Sunshine on Leith

March 2013: I am in the interview to get into my program. My program director asks me what kind of movies I want to write.

Me: Musicals about serious subjects.

PD: Oh, like the Muse musical you sent us. That was very good.

Me: Yeah, I wrote that in my screenwriting course in my undergrad.

PD: Have you heard of the band The Proclaimers? We’ve just been working with the production company that’s releasing a musical with their music this year. Maybe we could get that producer to be your mentor.

*Insert my breaking heart. I had already been outlining a musical for The Proclaimers.

Well, tonight I saw it. Sunshine on Leith.

I saw it not just because I love The Proclaimers. Not just because I could very well be working with someone who made the film. But because I need a good example of a musical made from the songs from just one band. Not a trippy, aimless journey like Across the Universe. Not cheesy and devoid of story like Mamma Mia. But an upbeat, entertaining, heart-warming, makes-you-feel-good-about-life musical.

There were a few times in the movie where the pacing was a bit slow, but I think that is hard to avoid in a musical where they are singing about some point for quite some time. But there were more moments when I was on the edge of my seat because I knew something horrid/surprising had to happen in the next few minutes or the narrative would die, and the movie delivered not only once, but two or three times with every twist that needed to happen. It was very simple but excellently executed. And I enjoyed every second of it.

  1. It was set in Edinburgh, and there is something extremely satisfying about watching a movie when you are familiar with the setting. There were scenes on streets I walk down almost every day.
  2. The singing was beautiful. Particularly the character Yvonne, who reminded me of a British Mimi from Rent, and Davy, who reminded me so much of Cory Monteith that it made my heart hurt.
  3. The Proclaimers’ music is so clever and upbeat, you can’t help but be filled with joy when you listen to it. And the dance number that broke out in “I’m Gonna Be (500 Miles)” was utterly fantastic.
  4. There were six primary characters, each with their spotlight in the progression of the story. Maybe I have a weakness for this approach, because it was very similar to The Best Exotic Marigold Hotel that I wrote about the other day. They developed each character enough that you adored all of them, and were seriously invested in all of their stories.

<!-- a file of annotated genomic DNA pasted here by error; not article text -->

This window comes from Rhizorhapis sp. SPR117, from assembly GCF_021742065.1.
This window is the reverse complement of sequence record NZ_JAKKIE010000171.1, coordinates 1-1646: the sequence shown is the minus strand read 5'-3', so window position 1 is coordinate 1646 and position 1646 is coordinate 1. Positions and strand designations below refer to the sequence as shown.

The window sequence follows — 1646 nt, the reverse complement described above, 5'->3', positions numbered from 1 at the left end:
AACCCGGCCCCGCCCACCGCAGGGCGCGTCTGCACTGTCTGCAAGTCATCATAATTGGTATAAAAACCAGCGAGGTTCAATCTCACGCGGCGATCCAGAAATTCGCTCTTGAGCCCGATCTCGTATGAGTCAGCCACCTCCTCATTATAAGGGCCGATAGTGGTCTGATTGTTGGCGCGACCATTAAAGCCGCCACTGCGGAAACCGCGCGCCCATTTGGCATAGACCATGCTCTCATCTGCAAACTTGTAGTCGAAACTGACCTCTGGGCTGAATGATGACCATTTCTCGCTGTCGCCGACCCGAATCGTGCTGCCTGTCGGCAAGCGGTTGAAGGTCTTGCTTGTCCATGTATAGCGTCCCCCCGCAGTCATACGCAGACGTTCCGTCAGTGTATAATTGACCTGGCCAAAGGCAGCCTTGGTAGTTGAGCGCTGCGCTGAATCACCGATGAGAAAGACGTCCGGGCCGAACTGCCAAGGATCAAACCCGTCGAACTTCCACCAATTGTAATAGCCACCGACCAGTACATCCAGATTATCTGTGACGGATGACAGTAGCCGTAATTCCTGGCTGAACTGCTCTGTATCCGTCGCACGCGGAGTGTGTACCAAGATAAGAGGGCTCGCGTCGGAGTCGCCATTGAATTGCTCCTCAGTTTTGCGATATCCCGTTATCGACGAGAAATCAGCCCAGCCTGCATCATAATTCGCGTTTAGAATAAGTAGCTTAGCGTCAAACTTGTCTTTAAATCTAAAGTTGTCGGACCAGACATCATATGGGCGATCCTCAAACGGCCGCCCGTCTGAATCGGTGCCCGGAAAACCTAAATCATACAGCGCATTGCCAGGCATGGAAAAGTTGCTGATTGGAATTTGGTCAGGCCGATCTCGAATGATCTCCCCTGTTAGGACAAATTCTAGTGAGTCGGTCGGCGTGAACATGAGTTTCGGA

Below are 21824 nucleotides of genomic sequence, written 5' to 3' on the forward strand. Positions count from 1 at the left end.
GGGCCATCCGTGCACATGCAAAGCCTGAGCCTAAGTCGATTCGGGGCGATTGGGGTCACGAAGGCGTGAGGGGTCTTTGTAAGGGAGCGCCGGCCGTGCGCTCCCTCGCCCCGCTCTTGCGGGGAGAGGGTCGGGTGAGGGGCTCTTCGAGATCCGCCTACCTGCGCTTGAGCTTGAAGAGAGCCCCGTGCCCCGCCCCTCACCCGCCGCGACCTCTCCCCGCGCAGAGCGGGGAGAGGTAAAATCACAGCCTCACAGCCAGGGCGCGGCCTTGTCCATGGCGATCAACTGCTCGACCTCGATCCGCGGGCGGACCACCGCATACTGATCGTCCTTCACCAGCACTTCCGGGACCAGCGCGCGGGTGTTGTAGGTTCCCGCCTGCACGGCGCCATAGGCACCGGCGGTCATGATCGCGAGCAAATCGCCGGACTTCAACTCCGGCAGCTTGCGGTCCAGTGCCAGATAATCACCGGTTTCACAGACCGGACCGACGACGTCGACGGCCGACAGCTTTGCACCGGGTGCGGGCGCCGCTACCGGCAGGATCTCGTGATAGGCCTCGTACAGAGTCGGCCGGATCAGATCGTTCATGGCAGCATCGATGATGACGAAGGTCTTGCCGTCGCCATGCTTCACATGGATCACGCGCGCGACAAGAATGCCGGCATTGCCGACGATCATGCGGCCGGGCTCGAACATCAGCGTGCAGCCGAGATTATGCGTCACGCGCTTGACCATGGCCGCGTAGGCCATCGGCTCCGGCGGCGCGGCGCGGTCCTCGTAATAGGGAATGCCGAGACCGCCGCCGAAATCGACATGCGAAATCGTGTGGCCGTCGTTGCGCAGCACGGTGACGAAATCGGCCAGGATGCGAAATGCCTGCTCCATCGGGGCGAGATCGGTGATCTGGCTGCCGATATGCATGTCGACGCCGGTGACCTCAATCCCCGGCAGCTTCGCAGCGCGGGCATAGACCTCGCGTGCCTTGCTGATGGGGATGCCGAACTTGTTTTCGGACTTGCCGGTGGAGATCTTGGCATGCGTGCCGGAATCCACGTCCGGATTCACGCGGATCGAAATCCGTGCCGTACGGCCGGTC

I really just feel bad for everyone who will not be able to see this film because it most likely will not be released outside of the UK (although if you ever see it pass by on Netflix, watch it!!). Can I gush any more about how incredible, endearing, wonderful, and delightful I found it? Yes. Yes, I can.

*WARNING*

This next bit will contain a lot of fangirling over beautiful actors. If you don’t want to read about that, consider the blog post to end here.

_________________________________________________________________

George MacKay.

He played the character Davy. The character that caused me to pinch myself so the pain would force me to start breathing again. And bite my lip so that no audible evidence of the distressful pleasure I took in his Scottish accent (he’s actually English, but I never would’ve guessed) and his crystal clear singing voice would escape. And clench the armrests so that I wouldn’t slip to the floor as I passed out (if you think I’m exaggerating, just ask anyone that went to see the One Direction movie with me. I have a very serious problem). In case that isn’t enough to convince you of his outrageous beauty, take a look at this:

THAT GINGER HAIR. Tousled, just the way I like it. My blood pressure rises measurably just by looking at this picture. But let me illustrate further:

George

LIPS. The Scottish accent requires a certain degree of lip puckering at all times (this is one reason, I’m certain, why all women unconsciously want a Scottish man). That, combined with the singing, was a recipe for me to completely lose my mind.

And in case no one else made this connection:

Yes, they are younger here, but there were several times in the movie when it was Rupert’s face and not George’s that I was seeing on the screen. He even said “bloody hell.” Let’s not get carried away; NO ONE is as gorgeous as Rupert (whose lips are utterly PERFECT in my opinion). But George can sing and dance.

Interestingly, he also played Curly in the 2003 Peter Pan, which is my favorite version.

Just no one noticed his adorableness next to Jeremy Sumpter’s smouldering fourteen-year-old deliciousness.

But he is being noticed now. He’s been in quite a bit of British cinema, and now that I know how he can sing, I fully intend to get him cast in my musicals with serious themes. πŸ™‚

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5 responses to “Sunshine on Leith

  1. Pingback: Please Don’t Stop the Music | Coming Through the Rye·

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